actually that an object was moving past another object sp exceeding the speed of light. it just means space was expanding at a very rapid rate. that is the way we envision the situation. it is hard to intuitively think about how space expand but what we mean by that is the distance between any two points like two adams was increasing and that rate could increase as arbitrarily high rates without one of the adams passing another at a speed exceeding the speed of light. >> host: susan in louisville, ky. >> caller: hello. i am wondering if multiverse one discuss the big splash at pherae earlier. i joined the program very late
and content to watch the repeat of it but would like his opinion on the theory that i read about, lisa randal mentioned it in her book on the multiverse. >> guest: i am not familiar with the big splash theory. >> host: we move on to dan tim clarksville, tennessee. >> caller: thanks for taking my call. i was curious if there is any consensus among those who are speculating about multiverse as to whether or not they shared the same what do you call, t = zero, the same origin in time or could they have begun at different times or is time even
at the mention that might not pertain to some of these universes? >> guest: that is the core rate question. i think the last thing you said is probably true, that what we call t = zero was a period in which time did not exist as we think of it now so we do believe that the different universes had difference starting points so if you were to try to translate the different starting points into a time dimension you would say they started at different times. >> host: a few minutes left. did you have some more? a few minutes left with our guest professor alan lightman of m.i.t.. john in wilmington, delaware you are next. >> caller: hi. i think alan lightman is the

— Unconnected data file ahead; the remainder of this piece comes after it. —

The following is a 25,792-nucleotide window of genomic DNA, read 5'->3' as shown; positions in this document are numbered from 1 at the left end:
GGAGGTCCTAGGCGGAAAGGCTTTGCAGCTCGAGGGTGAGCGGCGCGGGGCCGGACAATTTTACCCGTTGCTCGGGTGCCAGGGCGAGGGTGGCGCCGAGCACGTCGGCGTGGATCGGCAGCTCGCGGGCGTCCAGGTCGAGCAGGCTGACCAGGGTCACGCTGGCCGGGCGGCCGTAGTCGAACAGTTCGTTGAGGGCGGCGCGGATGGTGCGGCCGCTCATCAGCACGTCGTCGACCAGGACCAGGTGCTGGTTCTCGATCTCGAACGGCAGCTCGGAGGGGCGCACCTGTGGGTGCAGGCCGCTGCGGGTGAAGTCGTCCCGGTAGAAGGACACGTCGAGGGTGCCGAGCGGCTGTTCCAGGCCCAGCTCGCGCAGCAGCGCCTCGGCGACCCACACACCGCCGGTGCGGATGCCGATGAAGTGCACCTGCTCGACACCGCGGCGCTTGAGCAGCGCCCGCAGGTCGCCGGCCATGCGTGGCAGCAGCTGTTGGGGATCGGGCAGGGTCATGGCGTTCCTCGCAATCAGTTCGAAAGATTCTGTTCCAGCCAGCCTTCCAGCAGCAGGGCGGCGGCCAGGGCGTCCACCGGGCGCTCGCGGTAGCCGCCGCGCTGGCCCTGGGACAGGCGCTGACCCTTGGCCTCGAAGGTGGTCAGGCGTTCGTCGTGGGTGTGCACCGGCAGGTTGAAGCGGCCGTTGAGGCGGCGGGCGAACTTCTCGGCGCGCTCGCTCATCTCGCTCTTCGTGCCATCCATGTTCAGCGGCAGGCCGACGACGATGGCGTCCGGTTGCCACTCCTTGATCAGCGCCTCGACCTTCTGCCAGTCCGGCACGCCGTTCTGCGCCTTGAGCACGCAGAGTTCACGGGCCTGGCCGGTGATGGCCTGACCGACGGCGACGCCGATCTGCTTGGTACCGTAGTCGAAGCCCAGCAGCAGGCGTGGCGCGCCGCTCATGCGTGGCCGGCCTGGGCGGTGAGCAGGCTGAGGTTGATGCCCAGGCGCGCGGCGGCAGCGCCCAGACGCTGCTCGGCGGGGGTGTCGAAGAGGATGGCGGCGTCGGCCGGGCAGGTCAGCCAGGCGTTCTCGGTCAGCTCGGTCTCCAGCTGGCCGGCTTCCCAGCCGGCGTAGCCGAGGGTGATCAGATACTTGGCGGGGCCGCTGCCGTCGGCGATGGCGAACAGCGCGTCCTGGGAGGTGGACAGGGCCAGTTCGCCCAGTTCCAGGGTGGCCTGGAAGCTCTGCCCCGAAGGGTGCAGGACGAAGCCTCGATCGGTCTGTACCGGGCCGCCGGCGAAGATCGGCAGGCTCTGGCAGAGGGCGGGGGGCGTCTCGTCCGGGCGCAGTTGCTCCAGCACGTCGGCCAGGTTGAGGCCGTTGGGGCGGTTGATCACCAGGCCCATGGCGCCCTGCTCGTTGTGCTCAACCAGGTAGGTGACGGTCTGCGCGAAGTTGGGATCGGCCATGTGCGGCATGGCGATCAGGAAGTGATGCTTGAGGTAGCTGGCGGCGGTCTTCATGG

most thoughtful science writer today. i have enjoyed his work tremendously. i want to ask about his book, mr. gee, to many people who is a religion and science are incompatible but i would like to hear him say little about what motivated him to write that book and specifically how the book relates to his answer to the caller a couple minutes ago asking about his own faith. concluded there is no cosmic meaning in the sense that you could figure out a way to live your life and i guess when i read the book i understand the god he posits is that kind of god who doesn't compute any meeting but on the other hand he had the option at any point to -- answer the prayers he found confusing anyway. that is too long a question but
i would like to hear alan lightman speak about that. >> guest: my motivation is i wanted to have a playful discussion of the interaction of science and religion. i thought it would be interesting to portray god as a modest fellow, the most organized religions on earth. in terms -- i was not trying to make a particular statement about science or religion in the book other than to have fun in a literary sense with the. >> host: we can fit in another call, dave in oakland calif.